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Update on Noemi

The partner Noemí belongs to the group “Señor de los Milagros de Chimpahuaylla” (Lord of the Cimpahuaylla Miracles) in the city of Cusco, Perú.

The partner continues to dedicate herself to sale of vegetables, such as carrots, pumpkin, and others. The partner buys her merchandise in the city of Puerto Maldonado. The partner has a good time with this business thanks to the commitment she puts into her business each day. The partner is a responsible person and feels this helps to move her forward.

The partner is requesting a loan to buy wholesale merchandise, like carrots.

The partner feels grateful for the loan and promises to comply with the established terms.
View original language description ↓
La socia Noemí pertenece al banco comunal “Señor de los Milagros de Chimpahuaylla” de la ciudad del Cusco-Perú.

La socia continua dedicandose al negocio de venta de verduras como zanahorias,zapallo entre otros,la socia compra su mercaderia para luego venderlo en la ciudad de Puerto Maldonado,la socia lleva buen tiempo en este negocio el cual le va bie gracias al empeño que le pone cada dia a su negocio,la socia es una persona responsable siendo de esta forma que la socia saca adelante.
La socia solicita el credito para la compra de mercaderia como zanahorias al por mayor.

La socia se siente agradecida por el prestamo otorgado y se compromete a cumplir con sus cuotas establecidas.

Previous Loan Details

This member is Sra. Noemi, who belongs to the “Señor de los Milagros de Chimpahuaylla” Communal Bank in the city of Cusco, Perú. She continues selling vegetables, which she buys and sells principally in the markets of Puerto Maldonado. Noemi is the mother of two children and she sacrifices ev... More from Noemi's previous loan »

Additional Information

Important Information

About Asociación Arariwa
Asociación Arariwa is a large non-governmental organization that started offering microcredit in 1994 to improve the quality of life, skills and equity of the population in the rural Cusco region of Peru. Arariwa serves the southern Andean provinces of Peru, and is distinguished by its efforts to reach the very poor, who often live in isolated rural areas. Arariwa fosters village banking, supports savings accounts, promotes access to education, and empowers women entrepreneurs (who make up 78% of its borrowers).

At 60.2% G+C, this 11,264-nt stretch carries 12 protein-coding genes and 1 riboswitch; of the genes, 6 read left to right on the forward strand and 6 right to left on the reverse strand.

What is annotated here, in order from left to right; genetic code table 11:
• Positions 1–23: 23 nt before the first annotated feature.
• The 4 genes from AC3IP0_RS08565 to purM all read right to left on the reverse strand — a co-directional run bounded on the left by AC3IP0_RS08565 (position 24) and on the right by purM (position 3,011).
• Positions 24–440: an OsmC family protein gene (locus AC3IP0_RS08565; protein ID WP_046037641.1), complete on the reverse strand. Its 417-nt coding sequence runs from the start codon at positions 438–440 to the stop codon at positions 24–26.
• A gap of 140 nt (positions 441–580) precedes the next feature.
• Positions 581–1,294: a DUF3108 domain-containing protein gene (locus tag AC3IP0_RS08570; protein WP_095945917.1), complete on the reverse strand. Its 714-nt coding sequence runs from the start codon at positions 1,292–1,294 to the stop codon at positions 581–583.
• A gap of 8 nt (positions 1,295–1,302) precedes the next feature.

Concurrent and Successive Loans

Our Field Partners often work with borrowers over a series of loans as the borrowers build credit, take out bigger loans, and expand their businesses. In order to make it easier for our Field Partners to post loans for borrowers who have been listed on Kiva before, we allow them to post successive and concurrent loans for their Kiva borrowers. This means that our Field Partners are able to post a borrower's second, third, etc., loan on Kiva without having to re-enter all of the borrower's information.

This borrower has been listed on Kiva before, so you'll see an updated loan description, as well as excerpts of the original descriptions from earlier loans. Most borrowers take out loans consecutively, meaning that they receive a second loan after having repaid the first. However, sometimes our Field Partners give out concurrent loans, allowing borrowers to take out one primary loan and a secondary "add-on" loan along with it. These "add-on" loans are typically smaller than the borrower's primary loan and serve a different purpose. Because Field Partners can now post loans as successive and concurrent loans, you will be able to track borrower progress over time and see the various ways a borrower is working with our Field Partners through funds from Kiva’s lenders.

About Peru

  • $12,000
    Average annual income
  • 120
    View loans »
    Peru Loans Fundraising
  • $60,164,250
    Funds lent in using Kiva
  • 2.6
    Peru Nuevos Soles (PEN) = $1 USD

Success!! The loan was 100% repaid

A loan of $400 helped Noemi to buy wholesale merchandise, like carrots.
100% repaid
Repayment Term
6 months (Additional Information)
Repayment Schedule
Nov 21, 2012
Jan 1, 2013
Currency Exchange Loss:
May 17, 2013